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Georgia scientists prove wasps best bed bugs

May 13th, 2011

Georgia scientists prove wasps best bed bugs

By Dan Chapman

A checklist for your next trip to the Big City:

Toothpaste? Check.

Pajamas? Check

Wasps? Say what?

Two South Georgia scientists have invented the Wasp Hound, a carry-along bedbug detector that relies on stinger-less wasps to determine whether the malicious mites have infested a hotel’s beds, pillows or sheets. All they need is $500,000 to bring the Wasp Hound to market.

“Bedbugs come out at night, in secret, and many people staying in hotels don’t even know they’re being bitten,” said Glen Rains, a UGA associate professor at the agricultural research station in Tifton. “The (wasps) work just like (bloodhounds), but they’re less intrusive than bringing dogs into a hotel.”

The Wasp Hound is the scientific brainchild of Joe Lewis, a former U.S. Department of Agriculture entomologist who has studied wasps since the 1960s. Lewis and a Florida colleague published an article in the scientific journal Nature in 1988 that demonstrated how insects, wasps in particular, learn as readily as supposedly more advanced creatures.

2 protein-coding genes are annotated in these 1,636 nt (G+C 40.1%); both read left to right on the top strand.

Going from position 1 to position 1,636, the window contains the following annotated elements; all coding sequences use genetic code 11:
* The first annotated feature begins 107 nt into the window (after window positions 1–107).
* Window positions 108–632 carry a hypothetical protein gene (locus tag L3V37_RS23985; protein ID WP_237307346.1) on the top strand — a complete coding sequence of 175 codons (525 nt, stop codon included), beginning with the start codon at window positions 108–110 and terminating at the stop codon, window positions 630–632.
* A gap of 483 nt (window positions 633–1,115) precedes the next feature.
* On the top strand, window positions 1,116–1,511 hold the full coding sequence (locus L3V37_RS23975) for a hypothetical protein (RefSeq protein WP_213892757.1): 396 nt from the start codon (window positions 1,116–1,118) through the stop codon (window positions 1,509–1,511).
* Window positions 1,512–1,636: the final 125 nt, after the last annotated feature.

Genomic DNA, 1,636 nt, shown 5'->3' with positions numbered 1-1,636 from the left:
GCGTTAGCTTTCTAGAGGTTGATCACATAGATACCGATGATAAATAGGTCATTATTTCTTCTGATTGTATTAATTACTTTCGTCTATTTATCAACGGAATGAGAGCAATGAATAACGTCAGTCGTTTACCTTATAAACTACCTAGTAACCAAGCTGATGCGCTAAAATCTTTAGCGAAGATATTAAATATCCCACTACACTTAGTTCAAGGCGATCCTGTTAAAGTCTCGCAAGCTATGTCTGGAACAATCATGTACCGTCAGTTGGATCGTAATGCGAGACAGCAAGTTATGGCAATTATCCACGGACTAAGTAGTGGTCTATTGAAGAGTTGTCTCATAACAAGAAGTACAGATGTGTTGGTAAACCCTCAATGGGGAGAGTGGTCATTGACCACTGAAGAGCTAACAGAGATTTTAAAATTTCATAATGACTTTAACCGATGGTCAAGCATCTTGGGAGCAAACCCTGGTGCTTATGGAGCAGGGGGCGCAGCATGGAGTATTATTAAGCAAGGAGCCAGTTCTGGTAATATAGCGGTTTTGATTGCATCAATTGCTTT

Their olfactory system – the wasp’s nose, if you will – rivals that of a dog and can detect certain odors within five minutes. (A bloodhound, meanwhile, takes six months and $15,000 to fine-tune its sniff-ability.)

The half-inch long, black wasps can be trained over their 3-week life span to detect the pheromones of a bedbug in downright Pavlovian fashion. Lewis introduces the bedbugs’ odor to the hungry wasps. Then the wasps receive sugar water as a yummy and positive reinforcement. Repeat three times and the wasps associate bedbugs with candy.

“You suddenly gain a whole other level of respect for this organism with a brain the size of a pinhead,” Lewis said.

How, though, to transport five South Georgia wasps into a swank New York hotel room without alarming the clientele? Rains and a grad student designed the Wasp Hound, an 8-inch plastic tube with fan at one end (to suck up the mites) and a disposable cartridge (housing the wasps) at the other. A tiny camera inside, linked to a laptop computer, watches the wasps and, if they start dancing – bedbugs!

The Wasp Hound doesn’t just detect bugs, the inventors say. It can sniff out salmonella, explosives, dead bodies, diseased plants, arson accelerants, illegal drugs and maybe even lung cancer and liver disease.

If only somebody would give Lewis and Rains a half million bucks to prod the Wasp Hound onto store shelves. Georgia’s economic development agency is trying to line up potential investors.

Rains says the retail price of a detector might start at $200. He and Lewis hope to make their money by selling replacement wasps that they’d grow, train and containerize in South Georgia without the mess, expense and attention afforded bloodhounds.

“And wasps don’t require a leash,” Lewis said.

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